BIRMINGHAM: A horrendous error by the officials robbed Indian women’s hockey team of a huge opportunity.
It was an opportunity to put the mighty Australians under the pump and enter the CWG final but the callousness of the officials denied the gritty Indian team, which gave its all in pushing the most fearsome side in world hockey.
Australians were feeling the heat for the first time in the tournament. It could not have been a better start for India with Rosie Malone fluffing the first attempt. India skipper Savita Punia was excellent in blocking the scoring move.
But, wait. The Australians got back the missed chance because the officials did not start the clock. They take the shot again and this time a flustered Savita could not save it. The momentum changes.
Lalremsiami, Neha Goyal and Navneet Kaur all fail to score while Kaitlin Nobbs and Amy Lawton found the net. Australia walk away with the win and a place in the final.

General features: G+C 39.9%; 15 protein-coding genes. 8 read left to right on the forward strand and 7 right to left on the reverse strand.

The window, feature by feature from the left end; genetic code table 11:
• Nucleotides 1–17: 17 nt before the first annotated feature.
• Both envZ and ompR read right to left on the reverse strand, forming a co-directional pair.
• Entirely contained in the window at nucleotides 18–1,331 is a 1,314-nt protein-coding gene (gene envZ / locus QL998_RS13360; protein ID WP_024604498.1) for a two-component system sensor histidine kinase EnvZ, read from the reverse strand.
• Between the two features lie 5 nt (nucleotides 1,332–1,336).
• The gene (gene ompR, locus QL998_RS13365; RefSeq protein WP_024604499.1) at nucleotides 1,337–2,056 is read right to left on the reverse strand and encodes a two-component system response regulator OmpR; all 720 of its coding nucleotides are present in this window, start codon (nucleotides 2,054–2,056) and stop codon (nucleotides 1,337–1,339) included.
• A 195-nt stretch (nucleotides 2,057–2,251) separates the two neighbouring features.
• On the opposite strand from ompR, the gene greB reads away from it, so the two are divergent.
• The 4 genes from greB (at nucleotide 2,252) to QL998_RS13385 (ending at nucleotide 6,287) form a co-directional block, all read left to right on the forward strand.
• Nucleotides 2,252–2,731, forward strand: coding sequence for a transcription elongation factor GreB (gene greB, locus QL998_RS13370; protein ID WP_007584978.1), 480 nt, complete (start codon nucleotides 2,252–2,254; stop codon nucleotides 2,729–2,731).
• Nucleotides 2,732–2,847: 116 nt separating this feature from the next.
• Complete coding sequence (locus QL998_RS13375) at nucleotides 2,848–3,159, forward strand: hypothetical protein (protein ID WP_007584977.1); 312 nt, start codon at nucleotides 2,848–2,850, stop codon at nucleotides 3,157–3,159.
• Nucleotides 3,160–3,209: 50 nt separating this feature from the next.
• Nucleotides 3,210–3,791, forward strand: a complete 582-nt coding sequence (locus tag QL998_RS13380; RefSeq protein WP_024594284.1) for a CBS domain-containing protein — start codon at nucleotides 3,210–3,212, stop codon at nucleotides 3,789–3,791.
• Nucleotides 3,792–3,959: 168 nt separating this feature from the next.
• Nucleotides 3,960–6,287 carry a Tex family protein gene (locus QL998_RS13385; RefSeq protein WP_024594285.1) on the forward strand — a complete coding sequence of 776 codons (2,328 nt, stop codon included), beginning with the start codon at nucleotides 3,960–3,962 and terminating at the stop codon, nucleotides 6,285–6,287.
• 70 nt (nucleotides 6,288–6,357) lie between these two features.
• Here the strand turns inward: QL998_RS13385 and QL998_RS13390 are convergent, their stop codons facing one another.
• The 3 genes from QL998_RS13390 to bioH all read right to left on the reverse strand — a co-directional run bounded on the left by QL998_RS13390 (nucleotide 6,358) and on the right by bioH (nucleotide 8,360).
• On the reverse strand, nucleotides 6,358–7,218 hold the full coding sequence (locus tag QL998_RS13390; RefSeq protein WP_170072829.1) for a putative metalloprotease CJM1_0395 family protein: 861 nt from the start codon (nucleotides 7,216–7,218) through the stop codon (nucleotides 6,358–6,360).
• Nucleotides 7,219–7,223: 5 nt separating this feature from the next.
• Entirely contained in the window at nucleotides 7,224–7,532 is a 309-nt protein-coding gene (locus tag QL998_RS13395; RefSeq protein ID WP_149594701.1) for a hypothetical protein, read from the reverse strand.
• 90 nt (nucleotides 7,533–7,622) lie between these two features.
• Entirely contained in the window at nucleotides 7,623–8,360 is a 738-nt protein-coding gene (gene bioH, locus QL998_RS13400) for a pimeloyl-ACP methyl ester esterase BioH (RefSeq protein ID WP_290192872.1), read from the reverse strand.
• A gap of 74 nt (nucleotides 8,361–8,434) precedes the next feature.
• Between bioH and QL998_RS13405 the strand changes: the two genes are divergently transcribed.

“It does not matter, but of course it does matter.”
These words from India’s chief coach Janneke Schopmann summed up the frustration, helplessness and the anger.
The Indian women’s hockey team put up its best performance on the turf since finishing a historic fourth in last year’s Tokyo Olympics, giving Australia a run for its money.
Even though it conceded a goal in the 10th minute, India equalised in the 49th minute through a brilliant field goal by Vandana Katariya.
Vandana’s goal was also the first time Australia conceded in the tournament so far, having kept a clean slate in the pool stages.
But in the end, the players were reduced to frustrated lot.
“After that (clock howler), we lost a little bit of our momentum. Then it did go in, and everyone is deflated,” Schopman, a double Olympic medallist, said.
“I’m not using it as an excuse, but when you make the save, that’s an enormous boost for the team and you turn the decision around and the girls are really upset about it.
“The official’s hand was up, but I didn’t really know and the umpires -- A Church and H Harrison of England -- also did not. So, that’s why I’m frustrated because the umpires said we have to retake it.”
Schopman said humans are prone to errors but the officials need to take into account the emotional toll, which is attached to such a high-profile game. A hurt India will now be gunning for at least a bronze when it takes on New Zealand on Sunday.